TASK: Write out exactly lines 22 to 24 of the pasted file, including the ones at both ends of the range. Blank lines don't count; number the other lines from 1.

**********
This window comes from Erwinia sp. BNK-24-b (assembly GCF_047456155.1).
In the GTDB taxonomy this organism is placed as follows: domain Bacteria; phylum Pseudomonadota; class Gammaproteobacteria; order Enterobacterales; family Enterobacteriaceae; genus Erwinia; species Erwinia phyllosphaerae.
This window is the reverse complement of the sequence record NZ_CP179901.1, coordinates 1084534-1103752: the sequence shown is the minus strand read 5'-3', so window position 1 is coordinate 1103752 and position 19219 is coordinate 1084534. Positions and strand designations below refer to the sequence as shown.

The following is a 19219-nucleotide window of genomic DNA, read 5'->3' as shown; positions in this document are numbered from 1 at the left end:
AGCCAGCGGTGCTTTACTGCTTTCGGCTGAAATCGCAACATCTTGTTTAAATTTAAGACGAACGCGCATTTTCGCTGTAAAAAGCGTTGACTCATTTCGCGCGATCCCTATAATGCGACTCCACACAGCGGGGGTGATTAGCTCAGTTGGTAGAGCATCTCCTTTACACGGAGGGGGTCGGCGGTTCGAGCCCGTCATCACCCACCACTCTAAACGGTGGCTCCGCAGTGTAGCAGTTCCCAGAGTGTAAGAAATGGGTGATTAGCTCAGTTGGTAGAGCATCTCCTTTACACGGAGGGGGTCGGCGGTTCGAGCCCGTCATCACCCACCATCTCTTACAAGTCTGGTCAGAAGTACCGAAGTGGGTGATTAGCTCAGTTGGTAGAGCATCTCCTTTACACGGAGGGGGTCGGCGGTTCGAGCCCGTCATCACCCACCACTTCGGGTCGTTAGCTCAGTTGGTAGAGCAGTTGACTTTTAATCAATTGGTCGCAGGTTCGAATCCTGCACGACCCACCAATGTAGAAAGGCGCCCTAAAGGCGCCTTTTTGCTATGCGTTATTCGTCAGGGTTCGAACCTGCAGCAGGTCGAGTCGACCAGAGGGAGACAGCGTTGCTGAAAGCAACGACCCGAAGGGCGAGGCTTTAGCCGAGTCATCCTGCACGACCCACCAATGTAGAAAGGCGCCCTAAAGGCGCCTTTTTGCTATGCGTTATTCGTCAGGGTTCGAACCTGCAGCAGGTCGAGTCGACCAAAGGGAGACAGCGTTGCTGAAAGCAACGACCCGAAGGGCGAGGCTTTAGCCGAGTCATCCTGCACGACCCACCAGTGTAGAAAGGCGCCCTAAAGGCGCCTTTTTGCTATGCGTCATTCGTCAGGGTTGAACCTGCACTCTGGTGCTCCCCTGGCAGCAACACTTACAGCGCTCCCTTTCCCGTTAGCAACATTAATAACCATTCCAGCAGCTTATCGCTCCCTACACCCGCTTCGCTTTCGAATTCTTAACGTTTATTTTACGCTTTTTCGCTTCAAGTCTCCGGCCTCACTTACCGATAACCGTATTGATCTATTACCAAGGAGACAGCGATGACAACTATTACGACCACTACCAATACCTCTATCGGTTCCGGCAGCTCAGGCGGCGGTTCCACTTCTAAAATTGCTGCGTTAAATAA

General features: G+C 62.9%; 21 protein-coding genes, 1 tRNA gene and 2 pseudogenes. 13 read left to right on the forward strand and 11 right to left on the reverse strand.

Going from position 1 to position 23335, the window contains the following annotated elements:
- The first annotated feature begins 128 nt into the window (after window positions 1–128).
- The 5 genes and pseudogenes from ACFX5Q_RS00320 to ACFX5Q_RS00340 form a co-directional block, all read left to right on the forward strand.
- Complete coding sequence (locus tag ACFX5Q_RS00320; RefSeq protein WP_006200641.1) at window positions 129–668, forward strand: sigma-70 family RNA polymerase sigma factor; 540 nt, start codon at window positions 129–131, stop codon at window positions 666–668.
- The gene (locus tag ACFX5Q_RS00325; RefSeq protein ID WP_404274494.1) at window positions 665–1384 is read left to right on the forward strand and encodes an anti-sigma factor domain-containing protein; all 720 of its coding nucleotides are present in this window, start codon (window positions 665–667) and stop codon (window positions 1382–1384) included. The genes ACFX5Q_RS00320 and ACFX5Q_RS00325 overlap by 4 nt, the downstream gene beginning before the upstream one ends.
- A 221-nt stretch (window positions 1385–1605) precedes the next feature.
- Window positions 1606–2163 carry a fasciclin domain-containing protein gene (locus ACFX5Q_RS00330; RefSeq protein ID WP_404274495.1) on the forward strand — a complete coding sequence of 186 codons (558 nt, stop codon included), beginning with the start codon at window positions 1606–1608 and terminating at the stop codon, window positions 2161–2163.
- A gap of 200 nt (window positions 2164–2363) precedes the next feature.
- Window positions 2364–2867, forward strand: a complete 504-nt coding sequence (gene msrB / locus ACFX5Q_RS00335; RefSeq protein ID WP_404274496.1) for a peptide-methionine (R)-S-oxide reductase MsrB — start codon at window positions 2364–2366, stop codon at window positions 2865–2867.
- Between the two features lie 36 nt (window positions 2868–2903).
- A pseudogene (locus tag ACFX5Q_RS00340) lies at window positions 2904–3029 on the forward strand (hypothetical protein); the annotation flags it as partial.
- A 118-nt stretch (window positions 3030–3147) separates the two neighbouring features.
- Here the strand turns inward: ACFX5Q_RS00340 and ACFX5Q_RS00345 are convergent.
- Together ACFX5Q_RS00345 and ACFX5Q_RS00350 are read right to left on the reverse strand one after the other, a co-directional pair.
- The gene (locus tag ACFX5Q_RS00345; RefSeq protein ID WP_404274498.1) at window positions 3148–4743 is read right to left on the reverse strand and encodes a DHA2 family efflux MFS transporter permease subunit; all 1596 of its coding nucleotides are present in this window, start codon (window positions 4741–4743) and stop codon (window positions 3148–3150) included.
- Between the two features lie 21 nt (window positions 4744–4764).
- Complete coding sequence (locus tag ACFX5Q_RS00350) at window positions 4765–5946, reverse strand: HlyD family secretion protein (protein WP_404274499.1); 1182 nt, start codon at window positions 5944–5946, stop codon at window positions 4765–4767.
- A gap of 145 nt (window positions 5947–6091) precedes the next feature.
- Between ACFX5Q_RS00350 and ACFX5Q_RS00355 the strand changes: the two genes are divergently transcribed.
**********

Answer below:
- Between the two features lie 21 nt (window positions 4744–4764).
- Complete coding sequence (locus tag ACFX5Q_RS00350) at window positions 4765–5946, reverse strand: HlyD family secretion protein (protein WP_404274499.1); 1182 nt, start codon at window positions 5944–5946, stop codon at window positions 4765–4767.
- A gap of 145 nt (window positions 5947–6091) precedes the next feature.